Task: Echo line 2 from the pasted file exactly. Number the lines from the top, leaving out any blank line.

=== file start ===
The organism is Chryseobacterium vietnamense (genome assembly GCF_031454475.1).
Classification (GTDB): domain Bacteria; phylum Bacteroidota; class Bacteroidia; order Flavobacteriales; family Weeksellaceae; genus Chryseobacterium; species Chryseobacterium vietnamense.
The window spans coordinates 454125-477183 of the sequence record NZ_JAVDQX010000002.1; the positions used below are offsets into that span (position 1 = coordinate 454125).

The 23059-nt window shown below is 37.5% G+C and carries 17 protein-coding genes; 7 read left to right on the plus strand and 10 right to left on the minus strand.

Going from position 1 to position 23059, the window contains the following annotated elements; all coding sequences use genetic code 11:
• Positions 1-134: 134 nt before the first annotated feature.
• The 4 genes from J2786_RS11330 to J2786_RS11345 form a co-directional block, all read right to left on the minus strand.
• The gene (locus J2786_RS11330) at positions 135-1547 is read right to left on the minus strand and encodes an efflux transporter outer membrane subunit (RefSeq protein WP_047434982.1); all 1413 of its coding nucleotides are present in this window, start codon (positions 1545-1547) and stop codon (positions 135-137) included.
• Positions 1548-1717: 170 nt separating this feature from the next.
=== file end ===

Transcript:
Classification (GTDB): domain Bacteria; phylum Bacteroidota; class Bacteroidia; order Flavobacteriales; family Weeksellaceae; genus Chryseobacterium; species Chryseobacterium vietnamense.